Taymor, known for her experimental work in both theater and film, chose several techniques to highlight Kahlo's creative process. Among these techniques were the blending of live-action sequences into versions of Kahlo's paintings and vice versa. As noted in an October 2002 American Cinematographer article, Taymor filmed Hayek in makeup that closely matched the paintings "The Two Fridas, Self Portrait with Cropped Hair" and "The Broken Column" in order to make the illusion seamless. The paintings "My Dress Hangs There," "The Suicide of Dorothy Hale" and "What the Water Gave Me" were animated to blend the paintings into live-action sequences.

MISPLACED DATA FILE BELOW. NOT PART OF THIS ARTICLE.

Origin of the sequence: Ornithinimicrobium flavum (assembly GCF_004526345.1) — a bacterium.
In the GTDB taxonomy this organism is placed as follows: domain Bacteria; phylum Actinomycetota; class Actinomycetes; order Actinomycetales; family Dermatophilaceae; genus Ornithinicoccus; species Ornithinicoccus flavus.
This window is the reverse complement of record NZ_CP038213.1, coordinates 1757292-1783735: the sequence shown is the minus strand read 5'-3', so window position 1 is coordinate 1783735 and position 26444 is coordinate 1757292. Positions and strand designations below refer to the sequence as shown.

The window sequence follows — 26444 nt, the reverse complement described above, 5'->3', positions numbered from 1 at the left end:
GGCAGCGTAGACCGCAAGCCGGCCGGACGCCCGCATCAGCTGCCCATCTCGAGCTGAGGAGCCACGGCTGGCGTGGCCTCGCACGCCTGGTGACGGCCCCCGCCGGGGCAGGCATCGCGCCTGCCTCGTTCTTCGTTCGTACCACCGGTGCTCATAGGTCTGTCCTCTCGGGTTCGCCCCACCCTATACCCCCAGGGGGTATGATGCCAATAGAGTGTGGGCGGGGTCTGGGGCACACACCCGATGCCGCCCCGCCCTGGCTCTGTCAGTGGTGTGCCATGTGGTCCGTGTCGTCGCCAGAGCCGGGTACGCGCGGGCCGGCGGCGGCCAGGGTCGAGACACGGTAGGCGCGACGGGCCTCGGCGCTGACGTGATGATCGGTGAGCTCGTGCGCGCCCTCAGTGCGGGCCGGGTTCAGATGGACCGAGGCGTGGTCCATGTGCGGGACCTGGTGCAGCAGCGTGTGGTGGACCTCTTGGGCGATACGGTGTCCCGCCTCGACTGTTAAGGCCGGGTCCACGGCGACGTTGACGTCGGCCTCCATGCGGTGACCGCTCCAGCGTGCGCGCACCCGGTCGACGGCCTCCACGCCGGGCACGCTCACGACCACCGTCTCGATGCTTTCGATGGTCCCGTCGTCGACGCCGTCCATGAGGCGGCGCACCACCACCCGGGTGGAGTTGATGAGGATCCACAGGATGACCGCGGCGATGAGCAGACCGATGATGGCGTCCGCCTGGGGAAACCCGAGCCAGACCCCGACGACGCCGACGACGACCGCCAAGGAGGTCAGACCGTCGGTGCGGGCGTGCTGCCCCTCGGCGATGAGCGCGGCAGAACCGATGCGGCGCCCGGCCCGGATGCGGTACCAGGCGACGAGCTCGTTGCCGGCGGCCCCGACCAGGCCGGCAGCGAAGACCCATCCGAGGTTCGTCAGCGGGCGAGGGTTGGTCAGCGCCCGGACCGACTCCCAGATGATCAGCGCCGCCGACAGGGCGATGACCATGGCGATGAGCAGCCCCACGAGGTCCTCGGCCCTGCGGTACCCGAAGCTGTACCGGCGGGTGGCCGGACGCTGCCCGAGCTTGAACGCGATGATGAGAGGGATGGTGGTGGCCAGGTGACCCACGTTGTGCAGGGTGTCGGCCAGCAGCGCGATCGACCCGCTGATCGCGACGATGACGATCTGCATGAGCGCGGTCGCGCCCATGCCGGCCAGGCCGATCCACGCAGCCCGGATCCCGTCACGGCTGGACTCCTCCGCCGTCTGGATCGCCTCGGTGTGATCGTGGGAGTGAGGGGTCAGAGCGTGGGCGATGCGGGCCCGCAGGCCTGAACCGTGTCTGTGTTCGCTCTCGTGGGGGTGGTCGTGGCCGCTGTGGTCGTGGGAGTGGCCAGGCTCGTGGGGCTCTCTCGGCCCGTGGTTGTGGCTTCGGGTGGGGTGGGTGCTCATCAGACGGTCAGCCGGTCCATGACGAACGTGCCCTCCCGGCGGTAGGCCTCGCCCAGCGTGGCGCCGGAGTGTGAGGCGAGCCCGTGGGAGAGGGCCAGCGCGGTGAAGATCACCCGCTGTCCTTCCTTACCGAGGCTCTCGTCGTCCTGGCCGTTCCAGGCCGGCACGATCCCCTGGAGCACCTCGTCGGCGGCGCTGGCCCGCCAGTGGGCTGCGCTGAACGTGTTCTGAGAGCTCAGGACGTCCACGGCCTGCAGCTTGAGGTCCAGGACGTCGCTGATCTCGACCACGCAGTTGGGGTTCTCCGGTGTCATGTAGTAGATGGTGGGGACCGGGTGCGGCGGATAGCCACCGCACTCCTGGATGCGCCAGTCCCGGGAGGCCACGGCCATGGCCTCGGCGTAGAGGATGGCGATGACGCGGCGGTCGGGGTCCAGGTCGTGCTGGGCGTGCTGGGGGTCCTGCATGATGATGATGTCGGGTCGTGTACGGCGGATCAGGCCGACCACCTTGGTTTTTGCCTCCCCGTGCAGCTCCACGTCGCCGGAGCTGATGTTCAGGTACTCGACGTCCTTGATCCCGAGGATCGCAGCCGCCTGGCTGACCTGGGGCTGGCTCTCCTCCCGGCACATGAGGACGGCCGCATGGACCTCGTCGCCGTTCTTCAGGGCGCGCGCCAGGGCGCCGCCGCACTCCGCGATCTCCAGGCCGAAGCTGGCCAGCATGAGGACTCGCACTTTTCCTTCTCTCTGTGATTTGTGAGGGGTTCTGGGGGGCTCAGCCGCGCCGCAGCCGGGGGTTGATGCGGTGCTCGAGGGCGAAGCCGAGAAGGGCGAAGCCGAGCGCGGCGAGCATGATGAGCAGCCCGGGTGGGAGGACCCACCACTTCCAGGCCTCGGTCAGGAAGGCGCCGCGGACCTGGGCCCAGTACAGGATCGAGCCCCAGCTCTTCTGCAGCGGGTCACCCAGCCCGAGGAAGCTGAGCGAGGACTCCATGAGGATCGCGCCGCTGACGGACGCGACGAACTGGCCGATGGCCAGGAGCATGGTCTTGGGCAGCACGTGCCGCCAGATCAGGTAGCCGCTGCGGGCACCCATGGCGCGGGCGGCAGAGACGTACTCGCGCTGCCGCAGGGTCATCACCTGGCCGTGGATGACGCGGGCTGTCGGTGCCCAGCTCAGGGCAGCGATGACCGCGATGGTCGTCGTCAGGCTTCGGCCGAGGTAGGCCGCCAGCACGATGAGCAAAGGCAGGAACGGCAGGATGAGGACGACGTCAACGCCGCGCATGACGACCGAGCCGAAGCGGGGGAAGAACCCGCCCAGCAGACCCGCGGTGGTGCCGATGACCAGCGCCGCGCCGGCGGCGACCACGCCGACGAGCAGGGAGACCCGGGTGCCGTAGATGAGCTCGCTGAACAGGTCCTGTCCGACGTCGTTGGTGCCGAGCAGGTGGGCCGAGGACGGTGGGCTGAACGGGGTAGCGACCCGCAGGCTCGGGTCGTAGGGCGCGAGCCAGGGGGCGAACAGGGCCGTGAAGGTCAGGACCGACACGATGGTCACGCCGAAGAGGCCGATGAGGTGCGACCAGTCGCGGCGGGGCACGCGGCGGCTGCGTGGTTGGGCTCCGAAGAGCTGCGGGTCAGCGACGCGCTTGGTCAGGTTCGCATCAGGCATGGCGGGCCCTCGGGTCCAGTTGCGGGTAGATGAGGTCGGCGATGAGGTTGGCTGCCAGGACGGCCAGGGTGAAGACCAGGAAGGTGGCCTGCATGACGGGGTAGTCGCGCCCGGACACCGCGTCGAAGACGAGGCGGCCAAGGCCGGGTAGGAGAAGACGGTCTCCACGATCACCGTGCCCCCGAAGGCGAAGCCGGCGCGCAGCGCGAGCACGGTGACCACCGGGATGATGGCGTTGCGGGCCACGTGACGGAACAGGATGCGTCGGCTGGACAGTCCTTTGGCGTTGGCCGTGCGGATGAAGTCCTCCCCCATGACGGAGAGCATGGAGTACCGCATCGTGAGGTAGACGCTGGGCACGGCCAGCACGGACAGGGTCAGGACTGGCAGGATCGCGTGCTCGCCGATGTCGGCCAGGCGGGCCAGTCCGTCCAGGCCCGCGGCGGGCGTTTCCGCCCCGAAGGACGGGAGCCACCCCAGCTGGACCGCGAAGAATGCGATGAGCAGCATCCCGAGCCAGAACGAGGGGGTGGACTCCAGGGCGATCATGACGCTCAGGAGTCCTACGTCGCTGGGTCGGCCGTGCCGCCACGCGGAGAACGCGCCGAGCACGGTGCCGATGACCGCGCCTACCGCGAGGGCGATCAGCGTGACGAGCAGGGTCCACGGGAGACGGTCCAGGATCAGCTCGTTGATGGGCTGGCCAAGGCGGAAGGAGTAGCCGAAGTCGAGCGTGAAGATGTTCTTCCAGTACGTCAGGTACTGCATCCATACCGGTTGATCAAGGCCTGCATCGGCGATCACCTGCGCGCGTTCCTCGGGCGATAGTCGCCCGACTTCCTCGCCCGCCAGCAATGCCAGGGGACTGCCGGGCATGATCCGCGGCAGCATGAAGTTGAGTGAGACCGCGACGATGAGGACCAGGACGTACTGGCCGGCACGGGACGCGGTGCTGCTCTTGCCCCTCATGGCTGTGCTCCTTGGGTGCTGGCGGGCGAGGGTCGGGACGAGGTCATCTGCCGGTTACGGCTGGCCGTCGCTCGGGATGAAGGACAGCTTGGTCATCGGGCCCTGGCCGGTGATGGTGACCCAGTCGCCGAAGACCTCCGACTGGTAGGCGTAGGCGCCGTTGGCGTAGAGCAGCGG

As also noted in the article, Kahlo and Rivera's journey through New York is depicted through the use of montage, referencing early 20th century Dadaist collage. Black-and-white film documenting Rivera's visit to a Detroit factory was used, as well as cityscape cutouts which form the background on which paper dolls of Kahlo and Rivera walk. An actual clip of the film King Kong is used during a sequence in which Frida visits a movie theater. Later, a King Kong sequence is recreated in which Diego is portrayed as Kong climbing up the Empire State Building. In addition, the surreal images of dancing skeletons and broken bones depicted during Frida's early hospital stay were created by the use of puppet-animation sequencing. Tinting was used to highlight the differences in location including vibrant color for Mexico, sepia tones for Paris and cooler tones for New York.